The Discovery

At this point all the facts were in place for the discovery of X-chromosome inactivation. I realized that if XO mice developed normally, then normal XX mice need only have one X-chromosome active, and that the "early event" previously suggested to underlie the variegation of heterozygous mutant females could be inactivation of one X-chromosome. The inactive X-chromosome would take on the heterochromatic properties of condensation and dark staining which Ohno had recognised, and form the sex chromatin. If either of the two X-chromosomes could be inactive in any cell, this would give rise to the two types of cells that I had earlier suggested to occur in heterozygous females. I then put the idea forward in a letter to Nature (Lyon, 1961). I suggested that the heteropyknotic (or heterochromatic) X-chromosome could be either of paternal or maternal origin in different cells of the same animal, and that it was genetically inactive. The inactivation was postulated to occur early in embryonic development. Figure 1 shows that this would result in the adult having large patches of cells with the same X-chromosome active, resulting in mutant and normal colored patches in heterozygotes.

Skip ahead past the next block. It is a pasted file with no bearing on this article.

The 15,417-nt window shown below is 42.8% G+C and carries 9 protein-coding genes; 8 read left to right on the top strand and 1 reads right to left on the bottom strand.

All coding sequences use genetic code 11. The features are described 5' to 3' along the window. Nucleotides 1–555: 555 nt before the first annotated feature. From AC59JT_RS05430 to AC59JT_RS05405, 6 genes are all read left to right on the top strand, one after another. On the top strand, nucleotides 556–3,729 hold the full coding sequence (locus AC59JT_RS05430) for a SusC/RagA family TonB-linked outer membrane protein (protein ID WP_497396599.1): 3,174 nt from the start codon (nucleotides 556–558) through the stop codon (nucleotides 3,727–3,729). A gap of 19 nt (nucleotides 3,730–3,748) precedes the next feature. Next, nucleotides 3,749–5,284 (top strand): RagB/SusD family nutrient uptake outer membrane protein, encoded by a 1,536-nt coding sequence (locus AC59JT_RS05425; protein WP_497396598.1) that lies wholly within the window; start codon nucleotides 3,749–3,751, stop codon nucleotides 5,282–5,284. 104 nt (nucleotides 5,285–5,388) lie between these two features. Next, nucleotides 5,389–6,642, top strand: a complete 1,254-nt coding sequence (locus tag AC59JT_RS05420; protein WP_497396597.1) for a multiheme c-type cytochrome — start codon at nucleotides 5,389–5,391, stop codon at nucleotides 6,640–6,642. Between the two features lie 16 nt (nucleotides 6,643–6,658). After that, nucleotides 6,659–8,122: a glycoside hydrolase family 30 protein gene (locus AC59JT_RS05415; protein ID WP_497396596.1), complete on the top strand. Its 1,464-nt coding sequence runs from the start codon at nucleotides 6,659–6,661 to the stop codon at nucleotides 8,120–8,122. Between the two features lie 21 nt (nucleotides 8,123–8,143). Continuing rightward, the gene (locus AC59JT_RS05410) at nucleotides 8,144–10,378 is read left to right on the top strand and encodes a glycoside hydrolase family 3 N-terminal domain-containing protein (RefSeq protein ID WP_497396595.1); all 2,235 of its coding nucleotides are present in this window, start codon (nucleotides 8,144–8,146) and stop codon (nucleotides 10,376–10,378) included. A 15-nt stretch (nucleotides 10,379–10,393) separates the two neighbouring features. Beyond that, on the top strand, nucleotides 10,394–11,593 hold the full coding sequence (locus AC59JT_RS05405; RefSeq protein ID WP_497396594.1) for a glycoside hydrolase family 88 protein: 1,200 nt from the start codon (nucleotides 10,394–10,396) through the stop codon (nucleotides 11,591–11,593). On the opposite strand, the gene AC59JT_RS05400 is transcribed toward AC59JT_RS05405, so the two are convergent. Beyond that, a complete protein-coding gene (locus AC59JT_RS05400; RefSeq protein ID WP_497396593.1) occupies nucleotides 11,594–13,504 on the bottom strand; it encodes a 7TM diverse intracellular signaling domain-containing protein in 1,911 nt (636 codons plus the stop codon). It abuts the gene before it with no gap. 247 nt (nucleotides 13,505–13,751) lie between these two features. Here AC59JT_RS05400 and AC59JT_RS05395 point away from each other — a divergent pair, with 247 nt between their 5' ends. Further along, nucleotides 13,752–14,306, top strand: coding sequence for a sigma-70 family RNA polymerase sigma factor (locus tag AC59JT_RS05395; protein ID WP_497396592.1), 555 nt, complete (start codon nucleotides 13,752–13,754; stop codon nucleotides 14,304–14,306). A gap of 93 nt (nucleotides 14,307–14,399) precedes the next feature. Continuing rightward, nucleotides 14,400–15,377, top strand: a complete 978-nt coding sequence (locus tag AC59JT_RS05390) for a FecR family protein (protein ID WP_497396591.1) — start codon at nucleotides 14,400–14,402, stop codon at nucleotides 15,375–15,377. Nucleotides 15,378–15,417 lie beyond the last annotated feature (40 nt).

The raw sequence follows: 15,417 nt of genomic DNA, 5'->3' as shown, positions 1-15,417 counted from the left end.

The first paper was limited to the mouse only, but raised the possibility that X-inactivation might occur in mammals generally, since the sex chromatin is found in other species. In the second paper (Lyon, 1962) I extended the idea to man and mammals generally, on the basis of variegated or mosaic phenotypes that had been observed in females heterozygous for some mutant genes. In humans there were at that time no X-linked mutant genes known which affected the color of hair or skin, but the X-inactivation theory predicted that there should be two types of cells present regardless of the cell type in which a mutant gene acted. The pattern in the affected tissue would depend on the manner in which the cells migrate and mingle during development. Thus, two genes were discussed that affect the pigmentation of the retina, causing heterozygous females to have light and dark retinal patches. Other genes, including glucose-6-phosphate dehydrogenase (G6PD) deficiency, affected red blood cells, and in heterozygotes a mixture of normal and mutant cells were present. In yet other cases, including color blindness and hemophilia, the mingling of cells was so complete that the two cell types could not be seen, but the heterozygous females were mildly abnormal, indicating that mutant cells were in fact present. Among other species of mammals the tortoiseshell cat was notable. The tortoiseshell pattern is seen in female cats heterozygous for an X-linked gene causing orange color, X-inactivation giving rise to patches of orange and black. However, despite the fact that so many X-linked genes showed such variegated patterns, these observations did not prove that the whole chromosome was inactivated. Independent inactivation of genes on one X-chromosome or the other was also a possibility.